In August 1919, a new editor arrived — Reef Egger, son of D.L Egger. Egger introduced his editorial policies to readers as “General Order from HEADQUARTERS, The Pagosa Springs SUN.” The quality of the paper improved during Egger’s tenure, which lasted until his death in January 1935.
In May 1935, Fred Bradshaw took over as publisher of The SUN, with John Durham as editor. Like many of The SUN’s editors, Durham did not remain at the job long, leaving in January 1936. Two more editors worked for Fred Bradshaw — Richard Hays and John O. Keenan. Bradshaw sold The SUN to Omar R. Henderson in October 1938. Henderson proved to be one of the longer-lasting owners of the publication.
Henderson’s political policies differed from many of his predecessors, and his attitude signalled an attitude that would persist.
Henderson wrote in his first editorial, “The SUN will continue to build for the future of the community ... it will not practice the crusading type of journalism, neither will it act as a reform institution ... Politically, The SUN will be independent. However, the publisher is not hidebound; we harbor no prejudices; we have no bricks to heave and no axe to grind. We believe everyone would rather be right than wrong and that mistakes are misfortunes, not crimes.”
Henderson remained at The SUN for seven and a half years.
In March 1946, M.B. (Jerry) Sheridan purchased The SUN and in August 1948, he sold the newspaper to Glen Edmonds.
Edmonds’ policy? “Independent in everything — Neutral in nothing.”
“The SUN will endeavor to print all news impartially,” Edmonds wrote, “and without regard to any faction. It will not be a party organ, and the Editor has no private axe to grind. In the event private opinions are expressed they will be in an editorial column and not in news columns. We feel it is the responsibility of a newspaper to call the attention of its readers to various events and matters and shall do so.”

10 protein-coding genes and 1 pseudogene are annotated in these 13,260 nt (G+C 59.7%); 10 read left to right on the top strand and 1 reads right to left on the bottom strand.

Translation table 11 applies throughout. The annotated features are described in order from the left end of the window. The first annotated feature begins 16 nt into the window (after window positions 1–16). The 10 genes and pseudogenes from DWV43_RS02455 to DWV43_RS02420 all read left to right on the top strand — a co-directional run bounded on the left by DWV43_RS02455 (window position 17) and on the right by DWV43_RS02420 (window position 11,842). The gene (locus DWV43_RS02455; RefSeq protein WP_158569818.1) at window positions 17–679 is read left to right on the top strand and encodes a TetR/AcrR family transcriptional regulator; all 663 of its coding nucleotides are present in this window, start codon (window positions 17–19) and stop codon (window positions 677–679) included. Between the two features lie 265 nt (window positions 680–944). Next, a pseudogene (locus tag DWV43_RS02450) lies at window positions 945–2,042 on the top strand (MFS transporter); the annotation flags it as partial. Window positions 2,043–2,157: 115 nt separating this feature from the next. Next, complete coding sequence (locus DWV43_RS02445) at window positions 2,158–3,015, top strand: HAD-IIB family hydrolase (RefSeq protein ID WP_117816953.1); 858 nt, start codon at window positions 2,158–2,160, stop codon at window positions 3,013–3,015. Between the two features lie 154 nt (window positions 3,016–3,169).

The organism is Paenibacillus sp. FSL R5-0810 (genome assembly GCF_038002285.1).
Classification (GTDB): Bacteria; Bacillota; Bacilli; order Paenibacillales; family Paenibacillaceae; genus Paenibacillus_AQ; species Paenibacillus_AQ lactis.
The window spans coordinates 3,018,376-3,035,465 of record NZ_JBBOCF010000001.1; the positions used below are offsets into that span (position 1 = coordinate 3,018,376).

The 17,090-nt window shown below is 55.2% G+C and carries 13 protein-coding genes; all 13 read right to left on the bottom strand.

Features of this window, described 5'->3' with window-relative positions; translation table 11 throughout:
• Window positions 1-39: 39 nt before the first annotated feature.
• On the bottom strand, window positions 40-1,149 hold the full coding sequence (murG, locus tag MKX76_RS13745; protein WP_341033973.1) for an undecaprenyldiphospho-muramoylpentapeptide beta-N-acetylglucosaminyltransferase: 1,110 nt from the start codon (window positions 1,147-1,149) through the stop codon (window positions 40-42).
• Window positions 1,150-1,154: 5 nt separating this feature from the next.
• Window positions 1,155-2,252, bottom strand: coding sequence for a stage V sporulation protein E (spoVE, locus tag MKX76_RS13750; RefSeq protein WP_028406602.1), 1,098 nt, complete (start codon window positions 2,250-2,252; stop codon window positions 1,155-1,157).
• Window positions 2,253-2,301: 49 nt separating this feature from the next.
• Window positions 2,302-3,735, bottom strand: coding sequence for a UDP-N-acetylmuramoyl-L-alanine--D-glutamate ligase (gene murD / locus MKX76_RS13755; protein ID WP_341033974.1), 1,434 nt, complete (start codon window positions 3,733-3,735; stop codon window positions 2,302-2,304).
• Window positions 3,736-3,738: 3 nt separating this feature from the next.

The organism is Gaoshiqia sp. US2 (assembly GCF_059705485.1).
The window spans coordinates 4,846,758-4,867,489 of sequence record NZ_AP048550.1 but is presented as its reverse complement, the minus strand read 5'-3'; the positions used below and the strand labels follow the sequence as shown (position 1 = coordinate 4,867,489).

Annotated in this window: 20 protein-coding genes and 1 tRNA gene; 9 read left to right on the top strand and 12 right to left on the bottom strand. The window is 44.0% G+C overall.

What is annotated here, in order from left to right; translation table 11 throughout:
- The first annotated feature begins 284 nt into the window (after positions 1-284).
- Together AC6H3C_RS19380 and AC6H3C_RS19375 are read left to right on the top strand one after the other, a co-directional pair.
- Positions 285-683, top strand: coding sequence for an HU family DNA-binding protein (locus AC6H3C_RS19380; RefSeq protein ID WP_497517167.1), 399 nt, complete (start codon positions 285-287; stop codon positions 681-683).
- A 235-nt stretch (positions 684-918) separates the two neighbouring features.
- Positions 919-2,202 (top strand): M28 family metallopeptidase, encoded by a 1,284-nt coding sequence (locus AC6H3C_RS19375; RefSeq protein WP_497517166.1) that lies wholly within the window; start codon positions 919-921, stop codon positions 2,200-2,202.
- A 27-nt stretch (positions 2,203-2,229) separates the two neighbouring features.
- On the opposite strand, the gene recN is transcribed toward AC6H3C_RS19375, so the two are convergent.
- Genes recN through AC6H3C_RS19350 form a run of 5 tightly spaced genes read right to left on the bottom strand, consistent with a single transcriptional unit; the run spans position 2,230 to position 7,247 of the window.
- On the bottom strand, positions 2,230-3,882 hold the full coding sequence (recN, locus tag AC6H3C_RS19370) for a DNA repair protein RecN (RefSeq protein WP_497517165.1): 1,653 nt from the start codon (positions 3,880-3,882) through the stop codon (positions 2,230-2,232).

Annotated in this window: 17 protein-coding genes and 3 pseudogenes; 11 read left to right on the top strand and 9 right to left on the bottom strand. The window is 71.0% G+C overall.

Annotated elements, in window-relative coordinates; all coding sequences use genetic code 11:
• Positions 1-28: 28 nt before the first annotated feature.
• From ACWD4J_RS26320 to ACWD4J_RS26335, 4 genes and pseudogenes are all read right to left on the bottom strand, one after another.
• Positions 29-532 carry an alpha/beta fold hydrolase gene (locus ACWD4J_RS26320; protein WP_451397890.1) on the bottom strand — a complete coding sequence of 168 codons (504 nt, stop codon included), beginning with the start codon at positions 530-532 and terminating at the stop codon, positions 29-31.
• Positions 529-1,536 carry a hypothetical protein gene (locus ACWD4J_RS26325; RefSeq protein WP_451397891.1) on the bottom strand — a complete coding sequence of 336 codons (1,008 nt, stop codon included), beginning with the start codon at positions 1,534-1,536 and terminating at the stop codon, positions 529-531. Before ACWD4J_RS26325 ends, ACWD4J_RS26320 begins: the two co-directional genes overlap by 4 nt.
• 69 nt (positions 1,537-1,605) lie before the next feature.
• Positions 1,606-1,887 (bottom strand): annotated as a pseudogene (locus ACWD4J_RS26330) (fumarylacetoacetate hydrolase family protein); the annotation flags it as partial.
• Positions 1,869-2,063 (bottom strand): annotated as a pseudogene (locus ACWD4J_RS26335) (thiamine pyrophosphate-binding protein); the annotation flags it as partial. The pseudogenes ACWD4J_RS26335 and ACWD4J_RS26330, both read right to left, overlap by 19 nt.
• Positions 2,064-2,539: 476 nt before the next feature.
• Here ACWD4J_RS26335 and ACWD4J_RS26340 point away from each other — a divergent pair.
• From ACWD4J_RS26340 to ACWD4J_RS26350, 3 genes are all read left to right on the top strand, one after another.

Edmunds changed the look of the paper, enlarging it and carrying more local news. He remained at the paper for nearly 33 years; his last working day was May 28, 1981.
The SUN was sold to a consortium, which hired John Motter as editor. The SUN was then purchased in 1981 by David C. Mitchell. Mitchell published and edited The SUN until his death in October 2002, following the practices and ideals of his mentor, Glen Edmonds. During Mitchell’s tenure at The SUN the size of the newspaper increased, its design underwent significant changes and its content remained solidly local and politically independent.
The SUN was sold to current owners Terri and Todd House in May 2003, and the newspaper has continued to evolve, both in its print form and in its growing Internet presence.
SUN publisher Terri House is mindful of the tradition she inherited with the purchase of The SUN, and is dedicated to extending that tradition, making the changes necessary to lead the newspaper into its second hundred years.
“A standard has been set by our predecessors,” said House, “and that standard rests on the idea that we must provide news of this community, and news pertinent to this community, in a fair and ethical manner, and also provide a sounding board for opinions on the things that matter to our readers. We will continue to strive to do this, at the same time that we make the transitions needed to keep The SUN at the forefront in a rapidly changing news environment. We have greatly increased our Internet presence and will continue to do so. At the same time, we will keep the tradition alive in print. This community has seen itself mirrored in the pages of The SUN for one hundred years, and we are dedicated to keeping that mirror intact and growing.”